Academic journal article
By Caufield, Rachel Paine
Missouri Law Review , Vol. 74, No. 3
[Judges] rule on the basis of law, not public opinion, and they should be totally indifferent to pressures of the times. (2)
--Warren E. Burger
You can have many different selection systems, but the bottom line has to be a system that, once the judge takes office that judge will feel that he or she is to decide the case without reference to the popular thing or the popular will of the moment. (3)
It is hardly novel to suggest that judicial elections, including retention elections, illustrate profound and irreconcilable tensions in the American governmental scheme. (4) The guiding political philosophy of liberal democracy dictates that judges be insulated from popular will and therefore remain free to adhere to the law, regardless of how unpopular such adherence may be. Complete independence would permit judges to be reckless in their use of the law as a tool of power. Complete accountability would render the rule of law, and the protections it affords to political minorities and others who lack political power, nonexistent. This elusive ideal of "judicial independence" has been overwhelmingly endorsed by American citizens who consistently report that judges should be faithful to the law and should remain "above politics." (5) Yet, even as we recognize that the judicial branch serves a distinct function within a democratic governmental system, we also fear any unchecked power, including judicial power.
It is unlikely that most Americans spend much time or energy contemplating these theoretical dilemmas. A Gallup poll found that 69% of American citizens report having a "great deal" or "a fair amount" of trust and confidence in the federal judiciary. (6) At the same time, a survey found that 60% of those polled in 2008 said that Supreme Court Justices have their own political agenda, and only 23% believe they remain impartial. (7) Similarly, a 2002 survey of Pennsylvania voters found that 70% thought it "very important" that a judge be "independent of politics," yet 70% thought it "very important" that judges be "representative of the values of their community." (8) That these two commitments to judicial independence and judicial accountability so easily and commonly take root side by side is evidence of our collective ability to reconcile divergent philosophical ideals. (9) There is, by any account, a mismatch between the judicial ideal and the democratic impulse.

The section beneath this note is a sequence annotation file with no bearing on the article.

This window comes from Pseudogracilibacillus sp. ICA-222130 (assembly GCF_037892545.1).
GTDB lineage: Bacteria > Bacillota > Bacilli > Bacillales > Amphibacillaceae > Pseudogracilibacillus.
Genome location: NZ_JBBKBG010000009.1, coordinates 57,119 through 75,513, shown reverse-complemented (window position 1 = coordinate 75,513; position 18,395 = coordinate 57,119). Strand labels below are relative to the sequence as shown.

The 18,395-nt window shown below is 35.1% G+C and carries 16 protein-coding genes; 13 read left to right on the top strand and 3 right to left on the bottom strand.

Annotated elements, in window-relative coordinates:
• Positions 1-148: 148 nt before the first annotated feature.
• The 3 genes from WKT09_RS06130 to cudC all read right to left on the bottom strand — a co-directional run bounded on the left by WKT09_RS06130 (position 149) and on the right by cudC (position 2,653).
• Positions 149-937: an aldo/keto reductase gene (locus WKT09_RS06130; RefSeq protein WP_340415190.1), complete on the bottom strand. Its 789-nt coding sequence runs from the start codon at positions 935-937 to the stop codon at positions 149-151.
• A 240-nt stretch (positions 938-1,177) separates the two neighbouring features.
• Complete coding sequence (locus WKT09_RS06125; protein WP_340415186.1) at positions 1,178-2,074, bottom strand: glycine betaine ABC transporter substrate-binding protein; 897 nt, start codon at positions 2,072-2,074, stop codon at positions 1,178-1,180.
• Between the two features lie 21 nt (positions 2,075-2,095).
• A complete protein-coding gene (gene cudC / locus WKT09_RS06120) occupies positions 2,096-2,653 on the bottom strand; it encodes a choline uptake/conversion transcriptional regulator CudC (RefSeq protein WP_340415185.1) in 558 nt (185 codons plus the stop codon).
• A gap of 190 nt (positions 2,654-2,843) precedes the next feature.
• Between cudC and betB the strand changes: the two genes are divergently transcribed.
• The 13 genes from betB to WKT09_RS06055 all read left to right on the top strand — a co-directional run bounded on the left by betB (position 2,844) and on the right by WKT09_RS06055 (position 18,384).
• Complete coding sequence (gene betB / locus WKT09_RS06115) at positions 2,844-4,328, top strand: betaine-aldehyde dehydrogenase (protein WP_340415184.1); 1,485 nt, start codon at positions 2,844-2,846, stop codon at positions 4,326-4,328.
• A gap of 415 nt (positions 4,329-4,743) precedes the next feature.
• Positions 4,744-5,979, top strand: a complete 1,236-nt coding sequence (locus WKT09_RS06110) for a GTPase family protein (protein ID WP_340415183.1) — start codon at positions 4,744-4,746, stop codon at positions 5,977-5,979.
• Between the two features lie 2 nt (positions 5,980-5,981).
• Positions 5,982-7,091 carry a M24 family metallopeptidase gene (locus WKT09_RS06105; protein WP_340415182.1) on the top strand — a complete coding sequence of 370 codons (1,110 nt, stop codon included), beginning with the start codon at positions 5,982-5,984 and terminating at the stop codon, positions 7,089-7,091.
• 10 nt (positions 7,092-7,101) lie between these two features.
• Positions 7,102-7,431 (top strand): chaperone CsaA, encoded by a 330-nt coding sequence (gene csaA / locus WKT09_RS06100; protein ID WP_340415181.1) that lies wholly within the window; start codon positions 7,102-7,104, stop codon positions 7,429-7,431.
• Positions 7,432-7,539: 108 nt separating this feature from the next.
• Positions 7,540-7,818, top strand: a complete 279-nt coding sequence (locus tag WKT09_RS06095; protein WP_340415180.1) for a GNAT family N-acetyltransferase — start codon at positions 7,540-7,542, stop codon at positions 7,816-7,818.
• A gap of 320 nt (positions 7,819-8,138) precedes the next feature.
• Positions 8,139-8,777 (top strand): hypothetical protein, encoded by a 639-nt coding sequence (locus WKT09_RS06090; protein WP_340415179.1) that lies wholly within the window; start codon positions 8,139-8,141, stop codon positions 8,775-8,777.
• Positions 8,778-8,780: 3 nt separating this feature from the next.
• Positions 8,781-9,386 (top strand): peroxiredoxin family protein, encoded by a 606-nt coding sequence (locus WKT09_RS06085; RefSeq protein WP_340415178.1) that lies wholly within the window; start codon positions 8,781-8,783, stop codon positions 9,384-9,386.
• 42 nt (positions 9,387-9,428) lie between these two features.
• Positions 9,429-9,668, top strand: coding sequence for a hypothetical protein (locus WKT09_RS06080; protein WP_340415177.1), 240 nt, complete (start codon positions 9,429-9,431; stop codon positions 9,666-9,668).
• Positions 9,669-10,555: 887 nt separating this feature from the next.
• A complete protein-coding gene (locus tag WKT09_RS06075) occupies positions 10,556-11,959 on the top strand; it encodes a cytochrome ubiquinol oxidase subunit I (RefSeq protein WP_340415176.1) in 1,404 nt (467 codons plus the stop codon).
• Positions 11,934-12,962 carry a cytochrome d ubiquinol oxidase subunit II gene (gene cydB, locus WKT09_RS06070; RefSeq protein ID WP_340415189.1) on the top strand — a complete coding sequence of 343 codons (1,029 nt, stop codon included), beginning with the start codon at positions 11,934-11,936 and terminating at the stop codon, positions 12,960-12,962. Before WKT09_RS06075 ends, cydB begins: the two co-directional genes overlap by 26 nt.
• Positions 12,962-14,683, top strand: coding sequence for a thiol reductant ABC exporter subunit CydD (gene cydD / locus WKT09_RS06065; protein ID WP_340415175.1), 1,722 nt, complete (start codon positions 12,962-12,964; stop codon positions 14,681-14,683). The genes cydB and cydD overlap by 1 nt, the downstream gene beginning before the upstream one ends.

Albert Kales was well aware of this mismatch as he put forward the plan that we now refer to as "merit selection." (10) By creating a diverse and ideologically balanced commission to review applications and make recommendations, (11) the initial selection of a judge was to be based exclusively on the legal merit of the individual rather than partisan loyalties, public approval, or political ability. By instituting periodic, uncontested retention elections, (12) the public would have an opportunity to evaluate sitting judges and remove those who fail to satisfy public expectations of faithful adherence to the law, ensuring a measure of public accountability divorced from the vagaries of partisan politics. The plan was thought to be a compromise between judicial independence and judicial accountability, balancing the two incompatible political goals in a workable (though undeniably imperfect) compromise.
II. THE DEBATE OVER RETENTION ELECTIONS
Nearly a century after Kales proposed the merit selection and retention system, today's retention elections remain controversial in both theory and practice. (13) The unavoidable conflict between the ideal of judicial independence and the ideal of democratic accountability is institutionalized in these "clumsy institutions." (14) To imagine that this conflict will be resolved in any practical way is to ignore the deep foundational importance of these two ideals. To state the conflict simply, we ask that judges be held accountable to the law by the voters. …